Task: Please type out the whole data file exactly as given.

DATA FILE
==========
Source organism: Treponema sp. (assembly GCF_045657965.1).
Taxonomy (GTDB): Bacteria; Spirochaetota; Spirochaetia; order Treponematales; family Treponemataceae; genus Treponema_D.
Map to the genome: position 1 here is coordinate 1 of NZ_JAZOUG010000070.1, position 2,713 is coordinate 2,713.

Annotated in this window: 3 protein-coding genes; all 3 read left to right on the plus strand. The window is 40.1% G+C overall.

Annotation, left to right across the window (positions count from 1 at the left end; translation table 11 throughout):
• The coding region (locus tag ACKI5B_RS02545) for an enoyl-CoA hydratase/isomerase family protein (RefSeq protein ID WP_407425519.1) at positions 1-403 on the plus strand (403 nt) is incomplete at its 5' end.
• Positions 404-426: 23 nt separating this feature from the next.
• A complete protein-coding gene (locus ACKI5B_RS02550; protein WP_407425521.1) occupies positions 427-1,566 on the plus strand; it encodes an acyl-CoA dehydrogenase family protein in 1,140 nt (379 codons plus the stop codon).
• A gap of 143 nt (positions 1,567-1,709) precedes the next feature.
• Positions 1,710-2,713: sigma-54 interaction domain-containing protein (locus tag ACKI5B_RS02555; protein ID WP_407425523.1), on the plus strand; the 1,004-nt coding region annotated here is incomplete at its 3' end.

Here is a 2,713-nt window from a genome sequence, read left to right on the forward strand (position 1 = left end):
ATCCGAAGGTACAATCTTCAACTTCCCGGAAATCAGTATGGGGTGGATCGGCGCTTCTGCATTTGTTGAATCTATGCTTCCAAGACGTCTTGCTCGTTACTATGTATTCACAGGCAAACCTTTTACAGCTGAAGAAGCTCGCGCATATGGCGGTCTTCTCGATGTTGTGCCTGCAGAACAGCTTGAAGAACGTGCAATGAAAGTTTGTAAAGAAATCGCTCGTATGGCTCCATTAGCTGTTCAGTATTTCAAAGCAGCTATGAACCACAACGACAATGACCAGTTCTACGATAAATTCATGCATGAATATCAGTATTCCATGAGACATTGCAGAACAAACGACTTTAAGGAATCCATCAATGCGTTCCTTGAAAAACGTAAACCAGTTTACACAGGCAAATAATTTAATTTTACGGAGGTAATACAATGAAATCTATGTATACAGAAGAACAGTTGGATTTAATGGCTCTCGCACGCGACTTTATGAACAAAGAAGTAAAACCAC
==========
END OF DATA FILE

Source organism: Treponema sp. (assembly GCF_045657965.1).
Taxonomy (GTDB): Bacteria; Spirochaetota; Spirochaetia; order Treponematales; family Treponemataceae; genus Treponema_D.
Map to the genome: position 1 here is coordinate 1 of NZ_JAZOUG010000070.1, position 2,713 is coordinate 2,713.

Annotated in this window: 3 protein-coding genes; all 3 read left to right on the plus strand. The window is 40.1% G+C overall.

Annotation, left to right across the window (positions count from 1 at the left end; translation table 11 throughout):
• The coding region (locus tag ACKI5B_RS02545) for an enoyl-CoA hydratase/isomerase family protein (RefSeq protein ID WP_407425519.1) at positions 1-403 on the plus strand (403 nt) is incomplete at its 5' end.
• Positions 404-426: 23 nt separating this feature from the next.
• A complete protein-coding gene (locus ACKI5B_RS02550; protein WP_407425521.1) occupies positions 427-1,566 on the plus strand; it encodes an acyl-CoA dehydrogenase family protein in 1,140 nt (379 codons plus the stop codon).
• A gap of 143 nt (positions 1,567-1,709) precedes the next feature.
• Positions 1,710-2,713: sigma-54 interaction domain-containing protein (locus tag ACKI5B_RS02555; protein ID WP_407425523.1), on the plus strand; the 1,004-nt coding region annotated here is incomplete at its 3' end.

Here is a 2,713-nt window from a genome sequence, read left to right on the forward strand (position 1 = left end):
ATCCGAAGGTACAATCTTCAACTTCCCGGAAATCAGTATGGGGTGGATCGGCGCTTCTGCATTTGTTGAATCTATGCTTCCAAGACGTCTTGCTCGTTACTATGTATTCACAGGCAAACCTTTTACAGCTGAAGAAGCTCGCGCATATGGCGGTCTTCTCGATGTTGTGCCTGCAGAACAGCTTGAAGAACGTGCAATGAAAGTTTGTAAAGAAATCGCTCGTATGGCTCCATTAGCTGTTCAGTATTTCAAAGCAGCTATGAACCACAACGACAATGACCAGTTCTACGATAAATTCATGCATGAATATCAGTATTCCATGAGACATTGCAGAACAAACGACTTTAAGGAATCCATCAATGCGTTCCTTGAAAAACGTAAACCAGTTTACACAGGCAAATAATTTAATTTTACGGAGGTAATACAATGAAATCTATGTATACAGAAGAACAGTTGGATTTAATGGCTCTCGCACGCGACTTTATGAACAAAGAAGTAAAACCAC